Saturday posts don’t happen too often around here, but I’ve made an exception to help celebrate the two-year anniversary of the publication of Christina Katz’s Writer Mama book. This post is for all my writing friends, whether they are “writer mamas” or not!

Please welcome our guest blogger, Christina Katz!

The Writer Mama Two-Year Anniversary Blog Tour Giveaway!

Post #28: Your Book’s Features

During the book writing process, you’ve made an effort to make your book as unique as possible, right? Well, now that your book is complete, you have your first opportunity to write down the features that makes your book desirable to your book’s targeted audience.

Features are the simple facts that describe your book like size, length, font choice, cover design, etc. Sure, features sound straightforward, but one of the advantages of working with a traditional publisher is that care and consideration are devoted to every aspect of your book’s production. If your publisher has gone to some lengths to make sure your book has unique features to suit your audience, you’ll want to highlight those features as you prepare to market your book.

For example, Writer Mama has some unique features. First of all, the book was intentionally designed in a small, chunky size so it would be easy to stash in a diaper bag or give as a shower gift to a new mom. Over the past couple of years, dozens of moms have commented to me that they appreciate the stash-able, sturdy size. Will your book have a unique size or shape? Or is size not a marketable feature?

How was your book written to particularly suit your readership? For example, the short chapters with lots of condensed information were purposeful to make Writer Mama easy for a mom to read while sitting in a waiting room or car-pooling. I just re-connected with a friend from sixth grade who keeps her copy of Writer Mama stashed in her car so she can read it while ferrying her four kids around town. Mission accomplished! Now describe your book. What’s special about the way it is written or organized? Have you taken the reader into account? Or is format not a feature you’ll highlight?

You’ve probably noticed that book covers vary greatly from the most simple, two-color text only cover all the way to the fully designed, four-color cover extravaganza. Another unique feature of Writer Mama is the colorful, stylish book design. So many how-to writing books are a turnoff because they are gray, businesslike, and boring. In contrast, Writer Mama is sassy, fun, with a starburst of color on the cover. The book designer, Claudean Wheeler, really outdid herself when designing the cheerful cover and bright inside designs. Does your book’s cover design reflect something about the book’s intended reader?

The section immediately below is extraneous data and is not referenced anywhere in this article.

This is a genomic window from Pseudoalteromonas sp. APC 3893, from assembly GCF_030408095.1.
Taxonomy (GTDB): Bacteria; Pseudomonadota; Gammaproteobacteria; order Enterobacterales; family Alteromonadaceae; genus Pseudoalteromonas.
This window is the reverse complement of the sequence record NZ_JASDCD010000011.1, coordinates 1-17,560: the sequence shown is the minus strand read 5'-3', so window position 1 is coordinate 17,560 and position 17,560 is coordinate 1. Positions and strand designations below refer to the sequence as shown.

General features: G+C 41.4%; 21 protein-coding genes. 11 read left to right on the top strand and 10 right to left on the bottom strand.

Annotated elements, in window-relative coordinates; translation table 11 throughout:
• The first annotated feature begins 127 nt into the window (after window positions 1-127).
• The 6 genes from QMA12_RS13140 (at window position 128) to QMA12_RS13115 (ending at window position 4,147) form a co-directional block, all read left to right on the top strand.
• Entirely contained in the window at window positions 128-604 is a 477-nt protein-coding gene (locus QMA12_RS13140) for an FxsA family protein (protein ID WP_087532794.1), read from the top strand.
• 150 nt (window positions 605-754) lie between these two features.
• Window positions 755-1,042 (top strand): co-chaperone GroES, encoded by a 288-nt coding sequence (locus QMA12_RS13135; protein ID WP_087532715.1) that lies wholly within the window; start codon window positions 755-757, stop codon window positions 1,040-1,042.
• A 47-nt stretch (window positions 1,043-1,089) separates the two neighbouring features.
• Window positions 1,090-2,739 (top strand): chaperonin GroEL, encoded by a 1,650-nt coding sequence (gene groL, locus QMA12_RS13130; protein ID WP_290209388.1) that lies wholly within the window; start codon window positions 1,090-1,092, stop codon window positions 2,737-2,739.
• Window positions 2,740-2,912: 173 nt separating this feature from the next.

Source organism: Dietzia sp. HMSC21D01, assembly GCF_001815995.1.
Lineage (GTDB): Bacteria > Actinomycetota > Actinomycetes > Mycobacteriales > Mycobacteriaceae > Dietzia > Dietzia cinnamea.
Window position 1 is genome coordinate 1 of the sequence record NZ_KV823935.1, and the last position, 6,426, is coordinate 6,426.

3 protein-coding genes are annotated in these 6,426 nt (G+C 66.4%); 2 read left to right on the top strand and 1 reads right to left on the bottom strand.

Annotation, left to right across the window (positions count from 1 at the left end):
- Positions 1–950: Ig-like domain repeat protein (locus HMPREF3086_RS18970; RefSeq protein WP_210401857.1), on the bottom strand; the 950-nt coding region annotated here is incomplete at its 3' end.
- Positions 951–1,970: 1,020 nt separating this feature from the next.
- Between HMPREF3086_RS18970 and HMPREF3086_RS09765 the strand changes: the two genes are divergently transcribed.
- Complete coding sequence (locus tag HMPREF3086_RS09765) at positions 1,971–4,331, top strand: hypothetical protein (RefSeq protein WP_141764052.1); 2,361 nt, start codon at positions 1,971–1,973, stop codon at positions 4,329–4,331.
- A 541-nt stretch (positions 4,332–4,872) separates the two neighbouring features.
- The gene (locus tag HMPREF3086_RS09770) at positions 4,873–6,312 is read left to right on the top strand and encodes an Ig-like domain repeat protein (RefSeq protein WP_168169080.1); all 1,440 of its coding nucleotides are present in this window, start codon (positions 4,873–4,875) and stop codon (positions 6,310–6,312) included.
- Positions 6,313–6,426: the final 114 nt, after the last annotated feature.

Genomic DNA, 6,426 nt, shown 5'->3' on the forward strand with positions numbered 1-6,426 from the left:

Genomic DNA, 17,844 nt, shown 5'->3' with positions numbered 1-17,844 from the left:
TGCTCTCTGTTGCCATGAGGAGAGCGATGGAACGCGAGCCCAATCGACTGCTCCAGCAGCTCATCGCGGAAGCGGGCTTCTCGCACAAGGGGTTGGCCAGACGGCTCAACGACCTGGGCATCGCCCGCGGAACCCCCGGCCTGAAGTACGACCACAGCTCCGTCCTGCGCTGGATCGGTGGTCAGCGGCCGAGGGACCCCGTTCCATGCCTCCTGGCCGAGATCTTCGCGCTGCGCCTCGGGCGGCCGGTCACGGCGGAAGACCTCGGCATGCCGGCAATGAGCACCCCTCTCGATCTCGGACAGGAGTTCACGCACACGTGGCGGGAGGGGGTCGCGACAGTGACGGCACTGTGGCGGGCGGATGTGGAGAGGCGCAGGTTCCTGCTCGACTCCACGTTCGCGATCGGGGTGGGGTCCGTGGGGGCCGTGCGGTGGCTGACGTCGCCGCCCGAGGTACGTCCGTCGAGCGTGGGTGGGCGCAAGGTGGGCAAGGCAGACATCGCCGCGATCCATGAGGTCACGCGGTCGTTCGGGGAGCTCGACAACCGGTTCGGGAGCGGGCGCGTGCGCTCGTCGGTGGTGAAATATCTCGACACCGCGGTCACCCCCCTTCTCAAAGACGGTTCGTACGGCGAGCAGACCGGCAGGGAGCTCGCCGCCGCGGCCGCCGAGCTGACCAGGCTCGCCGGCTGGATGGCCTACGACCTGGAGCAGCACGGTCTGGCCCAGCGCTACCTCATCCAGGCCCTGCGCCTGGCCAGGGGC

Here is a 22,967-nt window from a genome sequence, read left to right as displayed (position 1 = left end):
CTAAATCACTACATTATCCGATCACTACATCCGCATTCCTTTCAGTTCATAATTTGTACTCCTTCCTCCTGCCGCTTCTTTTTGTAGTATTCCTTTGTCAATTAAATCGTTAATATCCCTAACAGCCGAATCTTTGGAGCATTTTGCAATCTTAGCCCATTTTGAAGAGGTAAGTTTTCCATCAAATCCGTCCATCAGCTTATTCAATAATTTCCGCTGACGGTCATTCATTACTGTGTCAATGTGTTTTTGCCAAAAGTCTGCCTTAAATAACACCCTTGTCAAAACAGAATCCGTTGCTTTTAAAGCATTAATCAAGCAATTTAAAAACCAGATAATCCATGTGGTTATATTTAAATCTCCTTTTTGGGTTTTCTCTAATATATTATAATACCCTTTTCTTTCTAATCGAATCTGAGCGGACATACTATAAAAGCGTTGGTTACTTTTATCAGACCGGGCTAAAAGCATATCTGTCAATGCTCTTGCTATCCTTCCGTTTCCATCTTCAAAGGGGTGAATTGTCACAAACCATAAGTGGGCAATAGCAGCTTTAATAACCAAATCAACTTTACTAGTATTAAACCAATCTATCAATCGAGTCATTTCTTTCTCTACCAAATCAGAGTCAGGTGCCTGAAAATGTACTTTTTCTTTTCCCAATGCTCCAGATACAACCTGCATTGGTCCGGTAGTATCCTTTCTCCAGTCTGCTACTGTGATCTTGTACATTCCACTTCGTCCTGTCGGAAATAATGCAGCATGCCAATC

You’ll want to remind readers that care and consideration has gone into the design and production of your book. So be sure to pay attention during the production process so you can communicate the distinct features when you are ready to start promoting your book.

Today’s Book Drawing: To enter to win a signed, numbered copy of Writer Mama, answer the following question in this blog’s comments:
What unique features will your book have that will take the reader’s needs into account? Or what book from your bookshelf do you love for the way it suits your unique needs as a reader?
Thanks for participating! Only US residents, or folks with a US mailing address can participate in the drawing. Please only enter once per day.

Where will the drawing be tomorrow? Visit to continue reading the rest of the Writer Mama story throughout March 2009!

Writer Mama, How to Raise a Writing Career Alongside Your Kids by Christina Katz (Writer’s Digest Books 2007)
Kids change your life, but they don’t necessarily have to end your career. Stay-at-home moms will love this handy guide to rearing a successful writing career while raising their children. The busy mom’s guide to writing life, this book gives stay-at-moms the encouragement and advice they need including everything from getting started and finding ideas to actually finding time to do the work – something not easy to do with the pitter-patter of little feet. With advice on how to network and form a a business, this nurturing guide covers everything a writer mama needs to succeed at her second job. Christina Katz is also the author of the newly released Get Known Before the Book Deal, Use Your Personal Strengths to Grow an Author Platform (Writer’s Digest Books 2008).

The Wednesday Web Browser: Questions for Deborah Treisman, Wiki for Job Seekers, and Guidance for Guest Bloggers

Have a question for New Yorker fiction editor Deborah Treisman? Ask it here. And don’t forget to check out the magazine’s new Winter Fiction Issue, which is packed with promising stuff I have yet to read!
John Griswold (aka “Oronte Churm”) points us to a wiki for those on the academic job market in creative writing.
Guest-blogging advice
galore on Buzz, Balls & Hype. (via The Book Publicity blog)